Despite the title of Robert Irwin’s new book, real estate agents have nothing to fear from “Sell Your Home and Save Thousands on the Commission.” At first I thought it was about how to sell a home without a real estate agent. Wrong! Then I thought it was about how to cut the realty agent’s sales commission when listing a home for sale. Wrong again.
This is actually a very educational book for home sellers about how real estate sales agents earn their sales commissions. Prolific real estate author Robert Irwin, who has written about 50 mostly superb real estate books, explains how typical residential sales commissions are split among the listing brokerage and the selling brokerage, and the individual listing and buyer’s agents. Most home sellers are not aware of these realities.
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He then explains the possible adverse consequences for home sellers who try to negotiate downward the customary sales commission rate, typically around 6 percent of the home’s sales price in most communities.
Irwin goes into considerable detail to emphasize that cutting a listing commission to perhaps 4 percent or 5 percent of the sales price often results in no sale because most homes are sold by buyer’s agents, not the listing agent. Even if the home appears in the local MLS (multiple listing service), he explains that when a buyer’s agent sees only a 2 percent or 2.5 percent sales commission to that agent, the home will be shown last, or maybe not at all, to prospective buyers.
One topic Irwin comes down especially hard on is the issue of “administrative fees” up to $500, which some brokerages charge home sellers on top of the sales commission. The author explains the seller’s sales commission is adequate compensation, and the brokerage owner should not attempt to extract any additional fees from sellers. I couldn’t agree more.
The book contains one chapter about selling a house or condo without a listing agent. But realty agents have nothing to fear because Irwin writes in vague generalities about all the detail work involved in home sales without enough specifics to enable a homeowner to make a successful sale without professional help.
The author tackles the issue of so-called discount brokers head on. He emphasizes that discount brokers, who charge either a flat fee or a greatly reduced sales commission, usually provide less than full service to their home sellers. For the few home sellers who are willing to perform some sales tasks, such as holding open houses for buyers, this method might work. But Irwin is obviously lukewarm about listing a home with a discount broker.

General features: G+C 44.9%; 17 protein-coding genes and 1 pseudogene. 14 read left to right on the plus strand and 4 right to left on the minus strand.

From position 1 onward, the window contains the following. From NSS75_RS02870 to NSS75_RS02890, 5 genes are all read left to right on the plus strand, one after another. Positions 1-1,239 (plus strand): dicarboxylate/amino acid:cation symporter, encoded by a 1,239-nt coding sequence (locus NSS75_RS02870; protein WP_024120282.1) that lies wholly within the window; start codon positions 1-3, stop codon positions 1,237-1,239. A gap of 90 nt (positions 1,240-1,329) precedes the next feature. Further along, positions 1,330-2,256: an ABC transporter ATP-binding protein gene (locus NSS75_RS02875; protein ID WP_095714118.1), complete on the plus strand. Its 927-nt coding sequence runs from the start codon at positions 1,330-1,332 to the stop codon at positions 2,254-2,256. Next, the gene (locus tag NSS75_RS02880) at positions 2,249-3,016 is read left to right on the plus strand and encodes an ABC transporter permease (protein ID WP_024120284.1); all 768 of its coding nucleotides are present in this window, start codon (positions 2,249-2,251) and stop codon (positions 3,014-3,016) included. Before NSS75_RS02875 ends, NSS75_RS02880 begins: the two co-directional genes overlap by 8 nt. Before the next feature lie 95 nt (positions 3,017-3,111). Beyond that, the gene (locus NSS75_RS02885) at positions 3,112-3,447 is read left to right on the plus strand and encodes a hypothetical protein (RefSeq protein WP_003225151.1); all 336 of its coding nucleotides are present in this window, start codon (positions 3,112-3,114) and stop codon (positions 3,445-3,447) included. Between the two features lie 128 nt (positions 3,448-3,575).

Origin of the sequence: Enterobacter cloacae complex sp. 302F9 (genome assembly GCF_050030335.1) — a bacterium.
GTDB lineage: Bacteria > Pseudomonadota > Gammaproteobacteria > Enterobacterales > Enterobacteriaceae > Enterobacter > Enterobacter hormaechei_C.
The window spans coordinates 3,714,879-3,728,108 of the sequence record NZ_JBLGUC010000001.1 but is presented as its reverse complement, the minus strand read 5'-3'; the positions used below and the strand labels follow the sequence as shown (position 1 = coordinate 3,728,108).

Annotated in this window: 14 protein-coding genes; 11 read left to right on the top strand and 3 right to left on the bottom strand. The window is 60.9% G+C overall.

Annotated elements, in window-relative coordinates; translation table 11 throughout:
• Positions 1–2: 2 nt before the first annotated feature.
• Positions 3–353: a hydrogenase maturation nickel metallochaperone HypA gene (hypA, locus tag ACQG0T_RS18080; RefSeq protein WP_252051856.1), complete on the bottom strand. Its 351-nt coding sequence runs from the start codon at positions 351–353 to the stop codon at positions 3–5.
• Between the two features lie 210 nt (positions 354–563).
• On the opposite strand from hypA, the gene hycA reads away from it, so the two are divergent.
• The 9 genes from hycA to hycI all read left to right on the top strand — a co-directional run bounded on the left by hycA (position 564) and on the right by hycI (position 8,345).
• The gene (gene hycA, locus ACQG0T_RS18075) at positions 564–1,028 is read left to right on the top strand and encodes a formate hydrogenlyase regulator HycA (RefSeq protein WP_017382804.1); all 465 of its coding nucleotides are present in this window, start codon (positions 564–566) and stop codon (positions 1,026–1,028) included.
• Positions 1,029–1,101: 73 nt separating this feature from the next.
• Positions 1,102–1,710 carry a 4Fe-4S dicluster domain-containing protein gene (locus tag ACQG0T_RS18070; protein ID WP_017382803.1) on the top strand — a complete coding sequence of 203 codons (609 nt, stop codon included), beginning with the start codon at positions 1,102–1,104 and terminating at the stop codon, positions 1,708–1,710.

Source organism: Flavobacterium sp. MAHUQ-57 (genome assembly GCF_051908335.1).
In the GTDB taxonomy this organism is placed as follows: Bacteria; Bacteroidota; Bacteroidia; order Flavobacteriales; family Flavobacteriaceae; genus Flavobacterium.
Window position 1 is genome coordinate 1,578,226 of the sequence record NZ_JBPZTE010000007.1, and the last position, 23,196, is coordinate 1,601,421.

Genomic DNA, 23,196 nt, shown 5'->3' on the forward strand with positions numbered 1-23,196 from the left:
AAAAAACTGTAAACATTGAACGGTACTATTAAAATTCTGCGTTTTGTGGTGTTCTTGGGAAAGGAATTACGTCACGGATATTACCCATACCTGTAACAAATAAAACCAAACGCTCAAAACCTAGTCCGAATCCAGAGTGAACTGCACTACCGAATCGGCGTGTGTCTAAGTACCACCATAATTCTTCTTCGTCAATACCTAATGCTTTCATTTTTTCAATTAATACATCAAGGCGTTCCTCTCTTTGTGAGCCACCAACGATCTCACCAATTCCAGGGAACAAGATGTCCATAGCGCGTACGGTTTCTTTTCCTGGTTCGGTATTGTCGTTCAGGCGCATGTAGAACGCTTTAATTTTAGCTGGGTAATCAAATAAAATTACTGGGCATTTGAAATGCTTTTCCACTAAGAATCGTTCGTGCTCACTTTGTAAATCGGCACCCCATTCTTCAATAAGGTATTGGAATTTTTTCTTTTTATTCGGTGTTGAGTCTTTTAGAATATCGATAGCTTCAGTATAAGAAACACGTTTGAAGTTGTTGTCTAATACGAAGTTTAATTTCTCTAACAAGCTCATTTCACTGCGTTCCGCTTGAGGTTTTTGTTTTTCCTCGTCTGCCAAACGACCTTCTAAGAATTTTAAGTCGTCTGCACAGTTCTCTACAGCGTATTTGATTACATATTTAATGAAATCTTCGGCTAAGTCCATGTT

This new book is especially strong about how home sellers should interview prospective agents to get their 90-day listings. Irwin suggests questions such as how long have you been selling real estate, were you active all that time, what is your commission split with your broker (the higher the percentage the more successful the agent, Irwin says), and what are the most recent homes you have sold?
Chapter topics include “Are You Paying Too High a Commission When You Sell Your Home?” “Following the Money Trail”; “Know What You Want from Your Agent”; “Discount Agents”; “Negotiating Rebates and Reduced Commissions”; “What About a Flat Fee?” “Basing the Commission Rate on the Sale Price”; “Basing the Commission on the Speed of Sale”; “Nine Strategies for Helping Your Agent”; “Paying Just for Services Performed”; “Selling on Your Own”; “Determining the Worth of Your Home”; and “Reducing Your Closing Costs.”
This is an excellent primer for home sellers who want to thoroughly understand the pros and cons of negotiating sales commissions, especially the drawbacks of commission cutting. The author provides an unbiased view of why most home sellers need a professional listing agent and how to get top-quality service from that agent. On my scale of one to 10, this excellent new book rates a solid 10.
“Sell Your Home and Save Thousands on the Commission,” by Robert Irwin (John Wiley and Sons, Hoboken, NJ), 2004, $19.95, 215 pages; available in stock or by special order at local bookstores, public libraries and www.amazon.com.
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